From time to time we run into women who have the heart for third party reproduction and a great desire to help build a family through surrogacy but find themselves unable to proceed with the surrogacy process.
These women may live in states that are unfavorable to surrogacy or may not be mother’s themselves, a steadfast requirement for our surrogates.
Our surrogates tell us they are frequently asked, “How can you just give your baby away?” That sort of question, while most likely asked out of ignorance and honest curiosity with no malice intended, can leave you feeling flustered and at a loss for proper reply.
Remember that you do not have to justify your choices to anyone. If you’re uncomfortable in replying to the question you can simply tell them that you’ll manage that part of your journey as it approaches with the help of those who support you.
If you feel comfortable replying, here are a few angles that can help educate them on the process and understand your choice and mental approach to the birth.
The surrogate screening process is not something we take lightly at Growing Generations. It is very important to us that you have the best possible experience, and your surrogate is a huge part of that experience. So we help take the guesswork out of choosing your surrogate.
We screen all potential surrogates on a myriad of levels so that only the best make it through. In fact, only one percent of all applicants complete screening and go on to become Growing Generations surrogates.
Here’s a look at the process each surrogate goes through before clearing screening.
The medical cycle for an egg donor or intended mother (IM) serves the dual purpose of simulating the body to create multiple eggs at once while also managing the timing of ovulation. The goal is to create a large number of viable eggs on the same schedule of the surrogate’s best days to conceive.
The first step is to sync the donors monthly cycle with the cycle of the person who will be carrying the embryo. This is typically done with birth control pills. Next the doctor will stop the donor or intended parent from ovulating on her own. A drug called Lupron is typically prescribed to do this. The drug is administered with a small needle into the stomach. This injection is typically painless.
A current trend in the surrogacy community is for a surrogate to seek the rights to the placenta created as part of her surrogacy for the purpose of encapsulation or consumption.
With potential benefits including a quicker post natal recovery time, fewer instances of the “baby blues”, increased breast milk supply and greater energy reserves, it’s easy to understand why surrogates could be interested in this trend.
There is also a belief that, as the placenta contains high levels certain stress reducing hormones, placenta consumption can equalize a woman’s hormones more quickly after birth.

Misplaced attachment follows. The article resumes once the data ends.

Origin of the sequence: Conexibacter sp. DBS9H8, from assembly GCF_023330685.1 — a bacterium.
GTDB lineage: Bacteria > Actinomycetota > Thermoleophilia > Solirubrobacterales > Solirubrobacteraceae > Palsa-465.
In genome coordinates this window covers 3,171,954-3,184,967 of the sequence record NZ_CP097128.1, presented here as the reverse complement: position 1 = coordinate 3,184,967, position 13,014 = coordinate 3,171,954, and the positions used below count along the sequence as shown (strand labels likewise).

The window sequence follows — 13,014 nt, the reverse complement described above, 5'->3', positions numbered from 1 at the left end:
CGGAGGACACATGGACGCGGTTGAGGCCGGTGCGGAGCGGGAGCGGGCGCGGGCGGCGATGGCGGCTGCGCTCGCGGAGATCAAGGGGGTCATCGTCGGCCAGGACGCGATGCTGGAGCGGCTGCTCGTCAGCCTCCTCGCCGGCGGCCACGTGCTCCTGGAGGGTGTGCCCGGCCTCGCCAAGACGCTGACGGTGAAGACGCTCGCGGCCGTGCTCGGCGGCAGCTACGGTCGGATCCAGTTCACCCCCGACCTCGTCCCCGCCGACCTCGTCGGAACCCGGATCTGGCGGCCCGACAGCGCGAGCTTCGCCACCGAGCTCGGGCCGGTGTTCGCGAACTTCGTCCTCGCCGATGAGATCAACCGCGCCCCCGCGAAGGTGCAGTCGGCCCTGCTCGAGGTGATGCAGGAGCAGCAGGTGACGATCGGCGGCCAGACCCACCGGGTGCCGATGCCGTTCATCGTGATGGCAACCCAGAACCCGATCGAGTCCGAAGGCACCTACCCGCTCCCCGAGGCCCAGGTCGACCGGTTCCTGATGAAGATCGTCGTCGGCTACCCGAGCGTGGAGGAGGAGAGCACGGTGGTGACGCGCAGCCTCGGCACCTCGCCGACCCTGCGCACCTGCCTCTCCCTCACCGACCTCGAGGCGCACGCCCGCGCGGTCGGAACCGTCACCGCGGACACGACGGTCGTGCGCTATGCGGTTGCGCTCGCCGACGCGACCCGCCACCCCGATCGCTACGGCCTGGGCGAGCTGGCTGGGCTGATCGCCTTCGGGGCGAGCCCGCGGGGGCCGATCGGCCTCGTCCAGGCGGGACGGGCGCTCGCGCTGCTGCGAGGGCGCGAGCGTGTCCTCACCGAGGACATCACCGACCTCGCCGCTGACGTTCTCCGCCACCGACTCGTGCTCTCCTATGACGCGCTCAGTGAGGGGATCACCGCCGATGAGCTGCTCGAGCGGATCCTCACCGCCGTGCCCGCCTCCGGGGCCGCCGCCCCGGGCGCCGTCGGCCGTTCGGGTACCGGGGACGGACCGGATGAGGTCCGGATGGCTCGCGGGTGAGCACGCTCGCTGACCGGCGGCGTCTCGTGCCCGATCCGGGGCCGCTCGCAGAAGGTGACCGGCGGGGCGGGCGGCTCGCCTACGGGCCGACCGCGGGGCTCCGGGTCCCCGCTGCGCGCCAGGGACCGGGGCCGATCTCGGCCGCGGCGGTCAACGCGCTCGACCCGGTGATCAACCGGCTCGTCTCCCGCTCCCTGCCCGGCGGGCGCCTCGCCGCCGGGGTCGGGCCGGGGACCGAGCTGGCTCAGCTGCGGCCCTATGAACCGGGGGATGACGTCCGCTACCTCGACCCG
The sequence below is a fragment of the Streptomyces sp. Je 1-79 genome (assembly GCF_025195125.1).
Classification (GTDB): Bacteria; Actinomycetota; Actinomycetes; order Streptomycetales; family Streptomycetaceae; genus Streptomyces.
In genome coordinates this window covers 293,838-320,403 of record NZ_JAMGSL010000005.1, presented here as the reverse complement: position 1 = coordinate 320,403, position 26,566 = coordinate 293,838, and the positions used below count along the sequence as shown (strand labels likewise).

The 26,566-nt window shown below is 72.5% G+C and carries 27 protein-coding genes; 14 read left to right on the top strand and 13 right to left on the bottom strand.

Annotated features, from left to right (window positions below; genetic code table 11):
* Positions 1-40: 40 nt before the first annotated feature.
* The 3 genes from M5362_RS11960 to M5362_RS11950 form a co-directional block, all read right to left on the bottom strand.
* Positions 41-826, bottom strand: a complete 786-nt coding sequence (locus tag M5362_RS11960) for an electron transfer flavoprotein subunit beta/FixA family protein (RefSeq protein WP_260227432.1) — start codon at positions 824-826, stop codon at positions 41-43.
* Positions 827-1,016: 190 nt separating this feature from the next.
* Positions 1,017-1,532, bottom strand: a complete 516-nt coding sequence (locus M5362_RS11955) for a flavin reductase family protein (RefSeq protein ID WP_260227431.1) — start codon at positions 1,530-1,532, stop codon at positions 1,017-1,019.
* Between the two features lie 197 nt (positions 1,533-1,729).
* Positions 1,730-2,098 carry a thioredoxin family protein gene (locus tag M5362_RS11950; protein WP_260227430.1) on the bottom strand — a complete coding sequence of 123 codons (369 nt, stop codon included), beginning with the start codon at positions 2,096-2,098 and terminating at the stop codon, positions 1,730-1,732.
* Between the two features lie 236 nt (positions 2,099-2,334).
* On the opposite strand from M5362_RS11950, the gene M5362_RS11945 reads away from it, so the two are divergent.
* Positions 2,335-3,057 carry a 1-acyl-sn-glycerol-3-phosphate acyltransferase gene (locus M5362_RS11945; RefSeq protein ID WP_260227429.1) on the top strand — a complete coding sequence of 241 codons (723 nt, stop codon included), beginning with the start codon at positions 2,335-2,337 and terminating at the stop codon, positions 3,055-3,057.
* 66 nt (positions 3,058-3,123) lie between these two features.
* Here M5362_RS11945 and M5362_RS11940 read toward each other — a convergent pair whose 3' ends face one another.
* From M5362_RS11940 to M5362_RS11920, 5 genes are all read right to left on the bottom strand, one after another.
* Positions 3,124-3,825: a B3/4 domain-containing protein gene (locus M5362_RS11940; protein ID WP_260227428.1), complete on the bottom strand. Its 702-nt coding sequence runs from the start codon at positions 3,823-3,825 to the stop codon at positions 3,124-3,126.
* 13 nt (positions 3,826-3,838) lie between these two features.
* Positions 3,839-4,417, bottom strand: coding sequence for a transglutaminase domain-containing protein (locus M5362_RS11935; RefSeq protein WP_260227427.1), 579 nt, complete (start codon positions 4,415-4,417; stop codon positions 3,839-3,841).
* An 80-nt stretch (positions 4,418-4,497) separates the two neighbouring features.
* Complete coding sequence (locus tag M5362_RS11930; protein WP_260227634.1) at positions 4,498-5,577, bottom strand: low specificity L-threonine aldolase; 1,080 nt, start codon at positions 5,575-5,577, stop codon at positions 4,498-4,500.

There are plenty of wonderful informative articles advising you about ways to have a successful surrogacy. What you may not find so easily are the “Don’ts of Surrogacy” for Intended Parents. That’s because there is no one right or wrong way to approach this journey of a lifetime. What works for one couple may not be at all desirable for another. With that said, here is a list of three things we’d like to encourage you to steer away from.
By the time an egg donor or IM reaches her retrieval day she very fertile and ready to have upwards of 30 eggs extracted! The idea of something coded as a minor surgical procedure can sound a little scary, but the truth is that this is a very routine in office process that is generally pain free.
The donor or IM will be typically scheduled for a morning appointment at the clinic. It is usually a good idea to arrive a bit early in order to fill out any paperwork and have time to ask any questions you may have. As you will be placed under light sedation for the procedure, you should not consume food after midnight on the day of the retrieval.
A surrogate will frequently be prescribed intramuscular injections of progesterone. The hormone is used to help aid in sustaining a pregnancy achieved through IVF and is typically given daily for the first ten to twelve weeks. The progesterone is mixed with an oil to create an injectable compound. There are several different types of oils that can be used for this process. Here’s a breakdown of the most commonly used oils for this purpose.
Ethyl Oleate- This is a type of oil you may not be familiar with. The fatty acid is created by the body when ethanol and oleic acid combine. It is, by far, the thinnest of the oil compounds for intramuscular injection. This allows for a smaller gauge injection needle.
Earlier this week Yahoo Parenting ran this story about a man living with an HIV positive diagnosis. This man is also a father through surrogacy. That breakthrough was made possible through the use of our HART program.
Here are a few frequently asked questions about the program.
What is HART? HART stands for HIV Assisted Reproductive Technologies. Growing Generations has developed a cutting edge approach to assisted reproductive technologies combined with laboratory testing and preventative medications so HIV+ men may have the chance to become parents.
Plenty of women considering surrogacy assume that having the ability to conceive easily on their own is a surrogate mother prerequisite. In fact, many women desiring to become surrogates tell us their ease of conception is one of the reasons they feel most confident in their ability to conceive as a surrogate. While it can be helpful if a woman was able to easily conceive her own children, it is not necessarily an indication that her body will lend itself well to surrogacy.